Another famous study conducted at Stanford University has reported on the ability of a trained AI to successfully identify a person’s sexual orientation. Based on their facial features at very high accuracy. What if ML would be implemented to identify a said student’s political views, IQ, sexual orientation, and even proneness to criminal acts based on their appearance? Wouldn’t that create leverage for the institution’s administration to discriminate against individual students? 

Privacy

The above-mentioned issues aren’t problematic just from an ethical standpoint, it has to do with privacy as well. Imagine being a person that isn’t comfortable with disclosing a said aspect of their personality, like sexual orientation. Merely appearing in the gaze of a security camera. Whose signal is analyzed by a Machine Learning mechanism that could unveil much more information about you that you’d like to make public. And while this data won’t be in open access, there will still be people that interact with this data.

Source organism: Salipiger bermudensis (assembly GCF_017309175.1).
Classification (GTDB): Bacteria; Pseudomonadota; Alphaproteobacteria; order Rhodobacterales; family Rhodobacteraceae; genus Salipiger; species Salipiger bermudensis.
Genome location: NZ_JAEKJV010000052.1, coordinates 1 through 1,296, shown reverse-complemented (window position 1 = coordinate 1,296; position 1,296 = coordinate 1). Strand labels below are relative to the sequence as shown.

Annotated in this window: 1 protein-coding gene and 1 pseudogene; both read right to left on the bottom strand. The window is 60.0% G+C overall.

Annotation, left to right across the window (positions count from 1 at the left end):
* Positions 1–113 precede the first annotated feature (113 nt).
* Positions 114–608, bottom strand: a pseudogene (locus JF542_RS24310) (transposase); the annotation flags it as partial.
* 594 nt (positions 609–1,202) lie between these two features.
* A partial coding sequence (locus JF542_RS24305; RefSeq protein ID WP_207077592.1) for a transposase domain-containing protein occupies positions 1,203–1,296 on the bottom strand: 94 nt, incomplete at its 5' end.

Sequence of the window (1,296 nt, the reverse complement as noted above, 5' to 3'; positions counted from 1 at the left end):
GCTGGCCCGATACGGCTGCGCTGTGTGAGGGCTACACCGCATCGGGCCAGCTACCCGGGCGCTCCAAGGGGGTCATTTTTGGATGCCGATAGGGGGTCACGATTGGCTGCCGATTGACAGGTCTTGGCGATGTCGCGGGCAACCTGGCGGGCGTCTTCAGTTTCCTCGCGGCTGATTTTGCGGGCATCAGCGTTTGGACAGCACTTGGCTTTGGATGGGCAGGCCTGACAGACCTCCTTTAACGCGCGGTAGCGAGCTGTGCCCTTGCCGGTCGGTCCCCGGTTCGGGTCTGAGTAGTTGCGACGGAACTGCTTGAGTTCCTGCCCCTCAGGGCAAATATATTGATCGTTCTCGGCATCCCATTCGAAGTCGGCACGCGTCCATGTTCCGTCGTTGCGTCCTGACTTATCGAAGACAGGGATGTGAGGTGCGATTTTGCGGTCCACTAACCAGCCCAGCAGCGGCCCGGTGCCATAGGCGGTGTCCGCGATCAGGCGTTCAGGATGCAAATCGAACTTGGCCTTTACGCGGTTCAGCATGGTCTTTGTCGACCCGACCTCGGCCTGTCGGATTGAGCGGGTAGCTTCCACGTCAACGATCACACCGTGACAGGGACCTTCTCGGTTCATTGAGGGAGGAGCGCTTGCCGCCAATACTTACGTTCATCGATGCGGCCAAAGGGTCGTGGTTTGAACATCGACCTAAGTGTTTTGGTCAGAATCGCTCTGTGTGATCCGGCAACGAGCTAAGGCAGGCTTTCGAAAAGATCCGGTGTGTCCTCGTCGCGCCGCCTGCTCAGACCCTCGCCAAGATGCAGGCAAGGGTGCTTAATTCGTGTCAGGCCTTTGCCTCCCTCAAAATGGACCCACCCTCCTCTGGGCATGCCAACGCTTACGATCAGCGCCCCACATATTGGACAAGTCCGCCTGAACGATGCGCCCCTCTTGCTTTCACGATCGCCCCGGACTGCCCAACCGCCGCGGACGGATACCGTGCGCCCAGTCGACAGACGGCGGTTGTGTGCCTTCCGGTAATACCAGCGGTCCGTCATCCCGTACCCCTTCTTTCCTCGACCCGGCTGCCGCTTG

Conclusion

ML has an impressive potential to change the way we perceive education as a whole and disrupt the way we used to teach throughout millennia. There are enormous benefits to it, and we’ll most certainly see a dramatic shift in the quality of education. 

It will allow students to learn more efficiently, due to the fact that their needs will be met at a much greater extent than they are today. Their potential weaknesses will be identified before they become an actual problem. Professors will be able to focus on teaching and will not have to deal with grading students. Which eliminates a considerable amount of bias from education. 

With these benefits, however, we do still have to find answers to important questions that relate to the students’ privacy. And the ethical implications of subjecting their performance to a thorough analysis.

About the guest author:

Estelle Liotard is a seasoned content writer and a blogger, with years of experience in different fields of marketing. She is a senior writer and content editor at Top Writers Review and loves every second of it. Her passion is teaching people how to overcome digital marketing obstacles and help businesses communicate their messages to their customers.